The agency brings a galaxy of Web sites into the fold
- By William Jackson
- Jul 02, 2003
On Jan. 31, a server in the basement of NASA headquarters in Washington operated the NASA.gov
Web site with a single shared T1 connection to the Internet.
At 11:45 p.m. Eastern time that night, all the traffic cut over to a brand-new portal hosted in an AT&T Corp. data center.
'I remember it well,' NASA spokesman Brian Dunbar. 'The next day was when we lost the Columbia.'
Within 20 minutes of the space shuttle Columbia's breakup during re-entry, traffic to NASA.gov spiked from 2 Mbps to 175 Mbps.
'You can't really call anything connected with that day a success,' Dunbar said, but 'people were able to get to the updates we were putting out on the Web.'
The high-bandwidth data center connection plus thousands of pages cached across AT&T's network kept information available to the public as well as news media.
Last redesigned in 1997, NASA.gov's presentation had been limited by the browsers of the time. Meanwhile, the site had evolved into a decentralized collection of pages.
'We had about 3,000 sites in the domain and about 4 million pages,' Dunbar said. 'There was no guarantee that from any NASA Web page you could get to any other page.'
Nor was there any central content management. During the last Hubble space telescope service mission, sites hosted by the Johnson, Goddard and Kennedy space centers and a research center all focused on different aspects of the mission.
'At one time we had three different launch dates listed,' Dunbar said.
To bring order to the web of sites and take advantage of higher bandwidth and modern browsers, NASA in September issued a request for proposals for a new portal. Four finalists received $100,000 each to refine their proposals.Done in phases
At the turn of the year, NASA contracted with eTouch Systems Corp. of Fremont, Calif., to oversee development and hosting of the new site and to provide content management.
Despite the size of the project, it wasn't particularly challenging, eTouch federal program manager David Valliere said, because his company didn't have to do the work all at once or all alone. 'We typically phase things,' Valliere said. 'We don't take big bites.'
To nibble away at the project, eTouch brought in subcontractors Speedera Networks Inc. of Santa Clara, Calif., for caching and content delivery; Sprint Corp. for site hosting in a pair of East and West Coast data centers; and Critical Mass Inc. of Calgary, Alberta, for the page design.
'The idea was consistent look and feel,' Valliere said. 'NASA has a very deep amount of content, and it tends to be technically driven.'
To manage content, the contractors had to come up with a consistent taxonomy describing data from a wide variety of disciplines and sites so that the search engine could list things with the proper relevancy.
'NASA had been aware of this and had been working on it for years,' Valliere said.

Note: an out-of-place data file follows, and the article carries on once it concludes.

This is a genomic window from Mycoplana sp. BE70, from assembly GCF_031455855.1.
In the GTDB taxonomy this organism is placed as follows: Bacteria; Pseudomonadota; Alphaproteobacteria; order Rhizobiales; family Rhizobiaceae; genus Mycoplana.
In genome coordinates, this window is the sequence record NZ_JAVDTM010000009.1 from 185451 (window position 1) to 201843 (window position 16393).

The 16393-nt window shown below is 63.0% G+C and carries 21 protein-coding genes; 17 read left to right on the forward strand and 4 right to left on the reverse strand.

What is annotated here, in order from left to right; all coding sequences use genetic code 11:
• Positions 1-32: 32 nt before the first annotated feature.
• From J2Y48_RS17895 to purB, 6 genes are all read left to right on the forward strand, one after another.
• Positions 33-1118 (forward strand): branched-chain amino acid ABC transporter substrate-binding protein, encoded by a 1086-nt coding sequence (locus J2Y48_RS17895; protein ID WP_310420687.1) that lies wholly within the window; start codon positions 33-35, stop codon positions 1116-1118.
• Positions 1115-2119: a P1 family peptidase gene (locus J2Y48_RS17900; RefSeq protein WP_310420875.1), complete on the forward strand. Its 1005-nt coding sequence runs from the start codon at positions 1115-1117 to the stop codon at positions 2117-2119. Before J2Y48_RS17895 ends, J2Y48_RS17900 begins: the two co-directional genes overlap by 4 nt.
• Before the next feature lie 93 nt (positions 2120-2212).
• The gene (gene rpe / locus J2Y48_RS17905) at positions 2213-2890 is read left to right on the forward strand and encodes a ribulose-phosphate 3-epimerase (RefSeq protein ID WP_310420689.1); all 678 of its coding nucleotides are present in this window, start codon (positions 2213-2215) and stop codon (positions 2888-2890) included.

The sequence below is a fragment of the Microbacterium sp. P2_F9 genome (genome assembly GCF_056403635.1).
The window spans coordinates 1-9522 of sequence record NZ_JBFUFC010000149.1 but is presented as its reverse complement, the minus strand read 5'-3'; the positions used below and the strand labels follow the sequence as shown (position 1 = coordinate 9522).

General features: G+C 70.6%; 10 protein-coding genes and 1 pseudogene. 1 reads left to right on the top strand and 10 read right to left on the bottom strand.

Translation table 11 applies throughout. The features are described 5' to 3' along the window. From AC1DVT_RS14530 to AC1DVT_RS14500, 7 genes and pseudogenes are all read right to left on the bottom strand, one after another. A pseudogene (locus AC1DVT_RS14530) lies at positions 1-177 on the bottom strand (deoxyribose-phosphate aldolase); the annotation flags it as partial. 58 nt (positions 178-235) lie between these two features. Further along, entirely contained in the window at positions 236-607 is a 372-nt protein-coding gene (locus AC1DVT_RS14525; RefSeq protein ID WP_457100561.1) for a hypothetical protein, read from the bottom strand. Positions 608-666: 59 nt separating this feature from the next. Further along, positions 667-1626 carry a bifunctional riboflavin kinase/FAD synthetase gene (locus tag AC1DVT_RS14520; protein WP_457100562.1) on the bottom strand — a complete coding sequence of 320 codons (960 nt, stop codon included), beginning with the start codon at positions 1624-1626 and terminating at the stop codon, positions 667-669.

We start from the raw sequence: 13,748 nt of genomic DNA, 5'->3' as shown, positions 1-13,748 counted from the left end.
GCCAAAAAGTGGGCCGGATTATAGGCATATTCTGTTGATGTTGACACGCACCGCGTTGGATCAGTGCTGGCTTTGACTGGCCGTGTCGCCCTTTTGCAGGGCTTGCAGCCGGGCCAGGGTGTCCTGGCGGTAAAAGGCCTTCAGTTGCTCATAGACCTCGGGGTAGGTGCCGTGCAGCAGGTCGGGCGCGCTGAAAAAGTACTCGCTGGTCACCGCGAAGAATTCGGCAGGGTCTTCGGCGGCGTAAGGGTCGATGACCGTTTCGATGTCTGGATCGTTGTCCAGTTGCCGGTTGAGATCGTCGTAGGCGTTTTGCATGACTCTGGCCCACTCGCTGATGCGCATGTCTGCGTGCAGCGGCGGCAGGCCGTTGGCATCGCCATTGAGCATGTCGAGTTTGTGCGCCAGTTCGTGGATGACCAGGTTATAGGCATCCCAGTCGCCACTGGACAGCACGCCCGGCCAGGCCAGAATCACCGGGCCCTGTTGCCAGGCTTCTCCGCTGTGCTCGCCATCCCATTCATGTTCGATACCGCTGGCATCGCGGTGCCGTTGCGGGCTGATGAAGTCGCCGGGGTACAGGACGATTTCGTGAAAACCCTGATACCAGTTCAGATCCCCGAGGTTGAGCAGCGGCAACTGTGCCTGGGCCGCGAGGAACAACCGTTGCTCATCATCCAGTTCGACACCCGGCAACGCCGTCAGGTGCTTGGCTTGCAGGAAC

The new site uses a search engine from Verity Inc. of Sunnyvale, Calif.
When the new portal opened for business Jan. 31, AT&T housed it temporarily under an old contract. On May 1 it moved to Sprint data centers and the Speedera edge network for caching and delivery. Speedera caches the pages on servers in 20 countries, provides Domain Name System services, and tracks network and server status to route page requests to the nearest server.
The contractors are taking three approaches to incorporate various existing NASA sites into the new portal.
Some major sites will remain on their own servers with portal links and a redesign to match the look of the portal. Smaller sites could be left on their own servers but incorporated into eTouch's content management system. The portal itself can generate content for still other sites.
The top 20 NASA sites will come into the fold first, and about 300 sites should be incorporated by the end of eTouch's contract Sept. 30. NASA headquarters information and links to some other information already are up on the portal page.
'At this point, we haven't incorporated any other sites wholesale,' Dunbar said.
A site for the Mars mission, redesigned to match the new portal, is slated to be among the first sites incorporated.
And the agency last month launched My NASA, a personalization tool. Content will be tagged with metadata to associate it with one of nine channels, such as astronomy or aeronautics. Users can specify channels to direct information to a personalized page.
'We probably aren't as far along as we would have liked, but we're learning,' Dunbar said.
NASA is a distributed organization, and its sites will continue to reflect that. The space agency wants to save money by consolidating pages on fewer servers, but there will always be multiple servers handling its material.
'We're not just taking 3,000 sites and saying, 'You're in the portal, shut your server down,' because the content won't allow that,' Dunbar said.
The publishing process will be consolidated, however, and site management will be more centralized.
NASA is examining millions of legacy pages to see whether they belong in the new system. Some will be scrubbed; many more will have to adapt to the new navigation system.
The agency will consider other ways of taking full advantage of its new bandwidth, such as holding more conferences and NASA TV webcasts.
'We're interested in getting some solid data on the upper limits of audience interest in those kinds of things,' Dunbar said.
William Jackson is freelance writer and the author of the CyberEye blog.